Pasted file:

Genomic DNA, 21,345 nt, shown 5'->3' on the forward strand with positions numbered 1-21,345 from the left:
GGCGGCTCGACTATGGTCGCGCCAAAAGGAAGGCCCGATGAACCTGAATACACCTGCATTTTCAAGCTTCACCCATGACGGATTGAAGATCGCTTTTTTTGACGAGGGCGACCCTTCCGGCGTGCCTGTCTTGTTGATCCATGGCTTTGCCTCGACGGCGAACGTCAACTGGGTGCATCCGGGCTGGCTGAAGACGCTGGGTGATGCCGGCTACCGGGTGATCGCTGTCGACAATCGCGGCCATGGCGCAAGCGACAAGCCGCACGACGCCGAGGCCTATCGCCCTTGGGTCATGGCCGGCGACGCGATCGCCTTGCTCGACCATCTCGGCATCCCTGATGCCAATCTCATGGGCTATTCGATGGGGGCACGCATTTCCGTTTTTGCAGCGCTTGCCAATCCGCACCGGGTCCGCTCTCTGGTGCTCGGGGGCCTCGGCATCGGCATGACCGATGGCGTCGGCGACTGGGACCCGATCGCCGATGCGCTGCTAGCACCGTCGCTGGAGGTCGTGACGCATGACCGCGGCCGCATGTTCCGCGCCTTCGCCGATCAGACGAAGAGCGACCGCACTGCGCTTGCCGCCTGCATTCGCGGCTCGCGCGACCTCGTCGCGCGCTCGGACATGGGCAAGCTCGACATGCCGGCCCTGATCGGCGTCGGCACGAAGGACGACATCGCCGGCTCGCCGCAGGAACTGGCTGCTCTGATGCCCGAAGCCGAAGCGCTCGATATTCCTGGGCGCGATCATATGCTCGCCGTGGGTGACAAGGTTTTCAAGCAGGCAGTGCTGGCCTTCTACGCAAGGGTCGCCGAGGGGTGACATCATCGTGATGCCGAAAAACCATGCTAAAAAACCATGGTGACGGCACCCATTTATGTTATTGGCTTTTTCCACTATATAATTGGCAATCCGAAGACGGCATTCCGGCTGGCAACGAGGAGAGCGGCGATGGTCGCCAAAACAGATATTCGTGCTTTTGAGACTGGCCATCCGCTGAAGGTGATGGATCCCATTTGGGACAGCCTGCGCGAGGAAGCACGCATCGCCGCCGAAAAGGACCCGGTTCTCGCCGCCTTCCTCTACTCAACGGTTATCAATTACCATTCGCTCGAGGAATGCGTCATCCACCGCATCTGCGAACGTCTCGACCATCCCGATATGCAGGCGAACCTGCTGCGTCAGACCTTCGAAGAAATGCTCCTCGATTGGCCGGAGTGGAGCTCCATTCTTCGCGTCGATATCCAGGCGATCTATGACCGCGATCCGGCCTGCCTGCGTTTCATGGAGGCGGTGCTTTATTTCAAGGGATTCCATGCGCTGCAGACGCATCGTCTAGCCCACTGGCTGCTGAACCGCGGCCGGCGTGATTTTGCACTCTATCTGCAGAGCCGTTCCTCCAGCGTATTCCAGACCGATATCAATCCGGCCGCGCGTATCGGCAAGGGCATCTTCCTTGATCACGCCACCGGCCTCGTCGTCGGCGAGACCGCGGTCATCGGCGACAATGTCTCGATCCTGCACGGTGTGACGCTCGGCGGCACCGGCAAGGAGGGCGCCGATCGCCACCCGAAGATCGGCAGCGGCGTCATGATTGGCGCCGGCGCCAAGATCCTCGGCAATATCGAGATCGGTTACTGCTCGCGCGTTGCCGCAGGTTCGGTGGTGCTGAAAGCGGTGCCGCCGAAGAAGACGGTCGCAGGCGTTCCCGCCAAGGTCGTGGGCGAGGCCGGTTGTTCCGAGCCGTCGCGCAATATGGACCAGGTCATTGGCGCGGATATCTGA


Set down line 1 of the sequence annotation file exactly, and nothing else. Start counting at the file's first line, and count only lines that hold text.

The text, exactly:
Genomic DNA, 21,345 nt, shown 5'->3' on the forward strand with positions numbered 1-21,345 from the left: